finest finish'. Satisfaction Guaranteed. 2263 tith street.
iotf. . T. W. TOWSEND, Pro-rietcr.
ft..- a. t
J. .W HARTLEY, State Agent.
For Rent.
A very desirahle furnished front room
with bay window, also our "spare
room." Members of legislature write
me at 824 L street, Lincoln.
4t25 LeviSnell.
Manufacturers of
Rubber Stamps, Seat:
Stencils, Badges and
Baggage Checks
Kverr Description. s Established im
tith 81.
If yeu want furnished rooms, with board or
without, call at my office aad look over what
I have on my books. 4t25 J. C.McBRIDE,
107. South 11th St., Lincoln, Nebraska
Table Rocfc Nurseries.
General Nursery Stock.
Fruit and Ornamental trees aad shrubs.
Writ for prtoa lists
imM O. H.
Barvabd, Table Hock, Neb.
Established 1876.
Incorporated 1880.
Manufacturers of 8tock, Wagon, Hopper,
Miners Dormant, 1. Depot and It. R. Track
Scales, all sizes
Greatest In proienents-o est Prices!
We have had 15 yerrs experience in this
business and will gruarantee satisfactory work
or no pay. Esena xor circulars ana prices De
fore buying.
3-26 S. J. J
AUSTIN. Pree.. Terre Haute. Tnd
Tbt FIsfiMugh Stock TanK Heater,
Waranted 4o giro better eatiefation with
half the f ael than ony of Ita competitors.
Sold Directly to Fsrmsrs at Wholesale
Prtoea. No amenta or middle men's profits.
Send for descriptive olroular and terms to
to the patentee aud manufacturer.- -
... CHAS. FIstHH wan.
tw-S3 Y'rk. Nebraska.
the Iowa First Prize male 1890.
.nil the la rarest Individuals owned br one man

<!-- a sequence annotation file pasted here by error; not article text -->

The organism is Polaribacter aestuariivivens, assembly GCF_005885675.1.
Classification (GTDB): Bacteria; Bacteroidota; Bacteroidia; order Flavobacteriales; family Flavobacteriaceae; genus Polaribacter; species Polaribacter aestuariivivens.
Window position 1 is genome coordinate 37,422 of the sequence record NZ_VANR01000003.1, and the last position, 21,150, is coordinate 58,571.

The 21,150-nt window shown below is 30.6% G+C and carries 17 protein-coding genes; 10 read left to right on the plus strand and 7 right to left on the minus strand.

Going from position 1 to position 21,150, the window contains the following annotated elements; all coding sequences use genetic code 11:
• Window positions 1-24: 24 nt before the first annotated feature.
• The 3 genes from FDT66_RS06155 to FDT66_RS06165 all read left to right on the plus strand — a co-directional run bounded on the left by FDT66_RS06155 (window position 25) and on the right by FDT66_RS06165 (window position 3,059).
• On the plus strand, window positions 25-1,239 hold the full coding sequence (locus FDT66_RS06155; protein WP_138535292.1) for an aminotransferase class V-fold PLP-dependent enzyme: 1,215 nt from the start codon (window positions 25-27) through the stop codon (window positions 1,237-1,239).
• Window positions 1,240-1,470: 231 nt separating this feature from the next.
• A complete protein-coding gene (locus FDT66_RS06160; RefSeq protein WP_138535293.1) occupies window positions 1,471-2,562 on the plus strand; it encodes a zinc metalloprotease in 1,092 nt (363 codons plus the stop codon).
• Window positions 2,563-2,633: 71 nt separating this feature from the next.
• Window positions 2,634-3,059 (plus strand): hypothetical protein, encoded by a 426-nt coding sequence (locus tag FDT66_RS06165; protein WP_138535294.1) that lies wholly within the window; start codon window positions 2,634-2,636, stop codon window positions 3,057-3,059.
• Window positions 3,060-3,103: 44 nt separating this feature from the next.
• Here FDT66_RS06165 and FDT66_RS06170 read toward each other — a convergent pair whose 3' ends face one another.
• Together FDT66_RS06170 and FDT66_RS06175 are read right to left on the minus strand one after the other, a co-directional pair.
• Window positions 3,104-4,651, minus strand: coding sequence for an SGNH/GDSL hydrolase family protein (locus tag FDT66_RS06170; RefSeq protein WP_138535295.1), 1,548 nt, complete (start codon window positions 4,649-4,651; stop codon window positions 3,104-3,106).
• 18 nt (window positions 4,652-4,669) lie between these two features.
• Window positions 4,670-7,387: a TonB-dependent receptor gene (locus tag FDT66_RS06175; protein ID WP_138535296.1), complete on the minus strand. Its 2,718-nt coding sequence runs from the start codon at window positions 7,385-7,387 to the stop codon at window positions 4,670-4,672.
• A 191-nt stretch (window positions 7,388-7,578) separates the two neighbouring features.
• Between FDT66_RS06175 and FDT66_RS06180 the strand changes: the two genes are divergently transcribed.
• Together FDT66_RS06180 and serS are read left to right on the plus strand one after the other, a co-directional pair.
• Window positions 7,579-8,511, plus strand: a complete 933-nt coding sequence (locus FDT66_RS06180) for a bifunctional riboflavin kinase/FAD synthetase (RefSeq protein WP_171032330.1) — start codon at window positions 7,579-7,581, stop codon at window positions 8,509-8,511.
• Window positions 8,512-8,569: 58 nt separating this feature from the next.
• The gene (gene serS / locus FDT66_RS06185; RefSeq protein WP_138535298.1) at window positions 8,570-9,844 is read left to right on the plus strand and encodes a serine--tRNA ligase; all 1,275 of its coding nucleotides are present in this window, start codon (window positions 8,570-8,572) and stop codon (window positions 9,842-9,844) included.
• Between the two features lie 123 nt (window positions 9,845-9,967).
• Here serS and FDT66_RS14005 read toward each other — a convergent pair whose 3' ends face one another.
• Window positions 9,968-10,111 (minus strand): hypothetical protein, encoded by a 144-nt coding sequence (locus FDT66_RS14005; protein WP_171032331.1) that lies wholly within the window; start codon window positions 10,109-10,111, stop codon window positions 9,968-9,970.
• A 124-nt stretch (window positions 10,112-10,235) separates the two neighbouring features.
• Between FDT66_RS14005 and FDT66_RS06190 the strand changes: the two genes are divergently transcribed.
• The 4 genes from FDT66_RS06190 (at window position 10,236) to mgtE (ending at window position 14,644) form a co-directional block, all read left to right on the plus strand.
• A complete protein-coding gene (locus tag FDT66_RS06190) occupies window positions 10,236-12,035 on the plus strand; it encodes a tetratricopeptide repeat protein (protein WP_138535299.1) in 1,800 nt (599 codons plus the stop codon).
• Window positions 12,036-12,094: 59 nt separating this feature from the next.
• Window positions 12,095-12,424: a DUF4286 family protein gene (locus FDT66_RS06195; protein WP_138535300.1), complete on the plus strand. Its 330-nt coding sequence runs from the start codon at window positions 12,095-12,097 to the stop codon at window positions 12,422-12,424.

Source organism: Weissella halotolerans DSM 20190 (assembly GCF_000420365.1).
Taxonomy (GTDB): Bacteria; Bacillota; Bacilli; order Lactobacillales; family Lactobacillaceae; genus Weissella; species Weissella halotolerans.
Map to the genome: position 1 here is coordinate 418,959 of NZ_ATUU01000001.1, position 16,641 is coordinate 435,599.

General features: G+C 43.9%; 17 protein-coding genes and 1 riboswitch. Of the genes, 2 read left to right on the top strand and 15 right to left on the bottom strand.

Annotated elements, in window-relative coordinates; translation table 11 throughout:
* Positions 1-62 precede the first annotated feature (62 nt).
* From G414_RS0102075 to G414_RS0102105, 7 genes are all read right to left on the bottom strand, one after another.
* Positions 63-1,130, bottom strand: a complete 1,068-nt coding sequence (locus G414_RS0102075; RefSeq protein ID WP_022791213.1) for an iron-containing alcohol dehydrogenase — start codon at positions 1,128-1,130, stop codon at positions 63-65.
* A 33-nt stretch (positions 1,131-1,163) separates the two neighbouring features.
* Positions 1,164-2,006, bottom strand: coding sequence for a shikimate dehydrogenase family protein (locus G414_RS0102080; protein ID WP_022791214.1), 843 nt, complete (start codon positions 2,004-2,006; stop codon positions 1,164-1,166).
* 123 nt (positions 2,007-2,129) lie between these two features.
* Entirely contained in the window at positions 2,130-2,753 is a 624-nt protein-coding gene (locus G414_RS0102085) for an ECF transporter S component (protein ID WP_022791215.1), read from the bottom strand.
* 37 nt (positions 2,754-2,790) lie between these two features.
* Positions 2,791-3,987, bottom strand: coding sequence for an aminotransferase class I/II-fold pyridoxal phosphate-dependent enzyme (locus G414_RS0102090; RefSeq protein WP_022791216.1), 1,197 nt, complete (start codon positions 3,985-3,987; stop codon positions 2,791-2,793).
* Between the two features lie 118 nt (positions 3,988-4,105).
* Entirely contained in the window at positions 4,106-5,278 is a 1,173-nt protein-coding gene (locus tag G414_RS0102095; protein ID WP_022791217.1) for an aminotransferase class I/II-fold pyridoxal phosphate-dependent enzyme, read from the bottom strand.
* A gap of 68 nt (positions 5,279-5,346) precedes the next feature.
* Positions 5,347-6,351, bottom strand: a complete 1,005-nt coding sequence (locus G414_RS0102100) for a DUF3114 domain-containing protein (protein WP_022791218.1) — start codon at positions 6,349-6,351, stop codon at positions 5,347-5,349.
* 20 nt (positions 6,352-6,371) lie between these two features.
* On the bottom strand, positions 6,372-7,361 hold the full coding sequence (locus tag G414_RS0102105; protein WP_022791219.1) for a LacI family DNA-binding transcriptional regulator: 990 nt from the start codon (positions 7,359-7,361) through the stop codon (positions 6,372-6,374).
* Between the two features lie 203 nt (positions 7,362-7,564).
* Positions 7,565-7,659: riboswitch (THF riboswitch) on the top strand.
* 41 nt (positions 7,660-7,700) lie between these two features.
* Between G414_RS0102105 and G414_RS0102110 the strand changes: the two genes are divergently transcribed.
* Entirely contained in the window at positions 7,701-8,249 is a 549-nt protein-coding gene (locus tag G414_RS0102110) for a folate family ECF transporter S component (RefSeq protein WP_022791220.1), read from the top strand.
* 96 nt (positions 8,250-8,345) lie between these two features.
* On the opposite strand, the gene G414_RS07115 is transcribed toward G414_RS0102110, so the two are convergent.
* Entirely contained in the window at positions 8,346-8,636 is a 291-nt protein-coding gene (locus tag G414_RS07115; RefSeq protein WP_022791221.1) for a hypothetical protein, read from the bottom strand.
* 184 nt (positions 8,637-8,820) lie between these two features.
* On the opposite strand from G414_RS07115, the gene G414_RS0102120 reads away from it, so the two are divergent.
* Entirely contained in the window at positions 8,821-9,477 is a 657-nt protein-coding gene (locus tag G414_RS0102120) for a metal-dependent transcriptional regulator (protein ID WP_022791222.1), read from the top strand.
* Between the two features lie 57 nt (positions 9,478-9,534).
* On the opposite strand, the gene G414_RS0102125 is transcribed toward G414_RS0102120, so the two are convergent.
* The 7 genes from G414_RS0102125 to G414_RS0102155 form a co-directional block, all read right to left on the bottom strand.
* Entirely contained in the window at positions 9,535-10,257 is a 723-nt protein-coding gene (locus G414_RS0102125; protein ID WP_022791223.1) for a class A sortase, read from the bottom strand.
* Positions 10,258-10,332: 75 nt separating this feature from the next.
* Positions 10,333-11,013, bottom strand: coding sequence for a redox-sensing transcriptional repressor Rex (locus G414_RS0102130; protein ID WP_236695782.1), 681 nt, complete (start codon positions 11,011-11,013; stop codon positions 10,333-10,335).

pigs of all ages and either sex for sale, from
the most valuable show animal, and of nil the
Poland China hoars. The following- tnsles In ue
Doctor 6811: Orient 12157; Voung Jurobu
vol. vs a. r. v;. a:
Free livery to drive to farm on application to
O. W. Baldwin, liveryman. Catalogue ana prices on application,
gjngfl T.J HA HltlS, West Liberty. Iowa.
"Warranted. No canker soro months
tombstones, but perfectly natural
Wholesale and Retail Dealers In Utj
should be
without one
JFor Sale by
Hastings Importing Co.
Hastlnft, Kebf
Hare oa hand a
ported Peroher
an and Frenoh
Ooaah StalllODS.
that far Style, A0-1
tlM aad Qualitjl
petit! en. All our'
keraa ara Keir la
te red. aad Ouaranaed to be sure breeders.
Piioes law aad Terms easy. Addra ia
abort. mlT
51 nit
"It Tirovi mill ant of
7 ak.M im Aj.1I. 1... . . -
"Tp Farmer
(H w U6H wua ta luii ; Uiw r wmmm
wirff lors ia lank, tt-ap. nmaaa,
rrSdanbU u d soctiva Sesa far daaaroa.
live Circular, iddress, jr. c. TALLERDAY,
Poplar Grove. ZUL
OonslfB to
Care of A. L. S. Co.,
utf South Omaha, Neb.
Wm. Daily & Co,
Cattle, Hogs, Sheop
and Horses.
BOOM 84, Exchange ucn1'
iow Stock Tajik, Soutb Om
Aak your Bker"
TUST' ft
1 1
nu Dinouet was icuuqiou.